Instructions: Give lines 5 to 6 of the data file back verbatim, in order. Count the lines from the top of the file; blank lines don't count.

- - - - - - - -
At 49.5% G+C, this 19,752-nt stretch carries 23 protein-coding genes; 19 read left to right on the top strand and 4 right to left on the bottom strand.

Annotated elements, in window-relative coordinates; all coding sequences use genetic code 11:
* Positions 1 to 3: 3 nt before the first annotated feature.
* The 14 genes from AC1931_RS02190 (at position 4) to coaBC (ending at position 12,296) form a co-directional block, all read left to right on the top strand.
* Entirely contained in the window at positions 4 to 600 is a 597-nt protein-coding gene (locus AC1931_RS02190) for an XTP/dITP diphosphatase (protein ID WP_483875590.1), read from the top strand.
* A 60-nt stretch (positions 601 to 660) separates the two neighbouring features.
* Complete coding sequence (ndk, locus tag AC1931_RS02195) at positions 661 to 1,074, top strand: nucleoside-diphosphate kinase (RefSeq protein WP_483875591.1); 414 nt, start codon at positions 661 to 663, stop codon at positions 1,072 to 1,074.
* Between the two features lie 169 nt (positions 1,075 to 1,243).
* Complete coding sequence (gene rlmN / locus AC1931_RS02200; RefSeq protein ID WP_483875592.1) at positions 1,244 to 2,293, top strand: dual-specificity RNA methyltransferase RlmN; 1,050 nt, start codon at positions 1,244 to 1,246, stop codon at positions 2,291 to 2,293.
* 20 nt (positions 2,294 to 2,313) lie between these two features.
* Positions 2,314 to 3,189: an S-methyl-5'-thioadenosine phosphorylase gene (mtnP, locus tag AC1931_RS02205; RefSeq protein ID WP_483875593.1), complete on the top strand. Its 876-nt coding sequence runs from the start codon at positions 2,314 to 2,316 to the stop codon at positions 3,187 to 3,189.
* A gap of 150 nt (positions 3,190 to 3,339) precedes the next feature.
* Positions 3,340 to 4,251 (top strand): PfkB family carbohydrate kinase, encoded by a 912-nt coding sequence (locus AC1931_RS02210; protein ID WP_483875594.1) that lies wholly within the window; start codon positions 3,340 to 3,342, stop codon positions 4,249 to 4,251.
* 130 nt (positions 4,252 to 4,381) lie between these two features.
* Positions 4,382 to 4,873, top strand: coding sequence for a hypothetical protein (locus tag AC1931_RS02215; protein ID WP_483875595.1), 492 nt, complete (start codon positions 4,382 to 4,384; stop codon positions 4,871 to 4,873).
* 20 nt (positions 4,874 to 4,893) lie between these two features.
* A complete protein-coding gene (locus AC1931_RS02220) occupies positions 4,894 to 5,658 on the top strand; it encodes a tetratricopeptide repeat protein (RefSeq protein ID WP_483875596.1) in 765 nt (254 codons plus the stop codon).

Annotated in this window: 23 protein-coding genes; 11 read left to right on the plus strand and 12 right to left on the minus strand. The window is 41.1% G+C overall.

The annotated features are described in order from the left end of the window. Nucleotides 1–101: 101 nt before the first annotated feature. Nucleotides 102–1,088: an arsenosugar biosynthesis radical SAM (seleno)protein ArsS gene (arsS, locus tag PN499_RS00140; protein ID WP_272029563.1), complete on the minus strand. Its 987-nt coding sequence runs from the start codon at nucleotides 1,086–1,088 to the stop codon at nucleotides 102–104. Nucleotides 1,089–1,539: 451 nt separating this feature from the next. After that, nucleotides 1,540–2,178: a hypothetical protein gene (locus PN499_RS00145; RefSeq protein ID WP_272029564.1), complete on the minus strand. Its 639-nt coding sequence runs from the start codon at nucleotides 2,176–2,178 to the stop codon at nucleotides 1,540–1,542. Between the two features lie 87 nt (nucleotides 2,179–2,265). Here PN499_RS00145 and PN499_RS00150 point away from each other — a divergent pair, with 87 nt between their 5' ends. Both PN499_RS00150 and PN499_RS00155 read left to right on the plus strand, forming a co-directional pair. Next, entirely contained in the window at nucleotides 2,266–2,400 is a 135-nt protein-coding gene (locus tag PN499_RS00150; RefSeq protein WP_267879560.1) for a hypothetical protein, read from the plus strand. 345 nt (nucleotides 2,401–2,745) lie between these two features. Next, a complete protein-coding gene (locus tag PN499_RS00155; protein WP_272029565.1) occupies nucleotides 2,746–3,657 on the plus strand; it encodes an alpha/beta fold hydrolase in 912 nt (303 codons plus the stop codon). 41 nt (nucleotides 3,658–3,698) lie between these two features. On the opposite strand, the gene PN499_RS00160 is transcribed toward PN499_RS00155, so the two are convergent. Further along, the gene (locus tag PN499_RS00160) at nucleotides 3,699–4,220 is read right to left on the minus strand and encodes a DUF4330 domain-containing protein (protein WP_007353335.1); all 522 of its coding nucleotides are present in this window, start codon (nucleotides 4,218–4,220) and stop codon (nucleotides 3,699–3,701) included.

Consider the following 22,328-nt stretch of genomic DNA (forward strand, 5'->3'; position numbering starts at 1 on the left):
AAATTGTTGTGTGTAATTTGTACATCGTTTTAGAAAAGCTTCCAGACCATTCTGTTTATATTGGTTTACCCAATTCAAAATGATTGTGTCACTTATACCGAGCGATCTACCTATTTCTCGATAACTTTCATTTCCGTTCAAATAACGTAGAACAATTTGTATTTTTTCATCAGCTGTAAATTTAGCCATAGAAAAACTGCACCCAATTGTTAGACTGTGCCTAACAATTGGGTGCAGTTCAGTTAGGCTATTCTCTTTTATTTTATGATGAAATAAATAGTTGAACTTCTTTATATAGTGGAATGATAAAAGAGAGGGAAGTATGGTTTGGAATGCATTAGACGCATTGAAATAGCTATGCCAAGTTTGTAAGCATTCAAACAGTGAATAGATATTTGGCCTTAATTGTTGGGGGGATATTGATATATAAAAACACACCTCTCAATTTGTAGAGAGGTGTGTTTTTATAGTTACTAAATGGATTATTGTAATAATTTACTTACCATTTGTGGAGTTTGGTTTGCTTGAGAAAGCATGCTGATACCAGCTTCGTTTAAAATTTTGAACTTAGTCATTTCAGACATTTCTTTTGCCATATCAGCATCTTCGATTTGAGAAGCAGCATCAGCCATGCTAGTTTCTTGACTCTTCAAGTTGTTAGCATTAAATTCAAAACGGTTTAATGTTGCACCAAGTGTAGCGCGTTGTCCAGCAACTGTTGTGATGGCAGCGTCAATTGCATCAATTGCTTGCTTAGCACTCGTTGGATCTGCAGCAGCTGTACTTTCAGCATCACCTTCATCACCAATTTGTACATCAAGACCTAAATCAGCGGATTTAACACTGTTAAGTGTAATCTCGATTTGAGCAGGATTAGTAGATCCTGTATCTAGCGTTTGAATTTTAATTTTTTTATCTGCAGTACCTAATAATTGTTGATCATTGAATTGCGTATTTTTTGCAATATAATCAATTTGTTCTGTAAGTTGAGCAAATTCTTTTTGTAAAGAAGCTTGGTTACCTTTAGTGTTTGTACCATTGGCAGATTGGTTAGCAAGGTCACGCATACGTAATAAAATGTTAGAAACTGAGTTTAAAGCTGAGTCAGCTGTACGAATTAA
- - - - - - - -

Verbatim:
* Entirely contained in the window at positions 4 to 600 is a 597-nt protein-coding gene (locus AC1931_RS02190) for an XTP/dITP diphosphatase (protein ID WP_483875590.1), read from the top strand.
* A 60-nt stretch (positions 601 to 660) separates the two neighbouring features.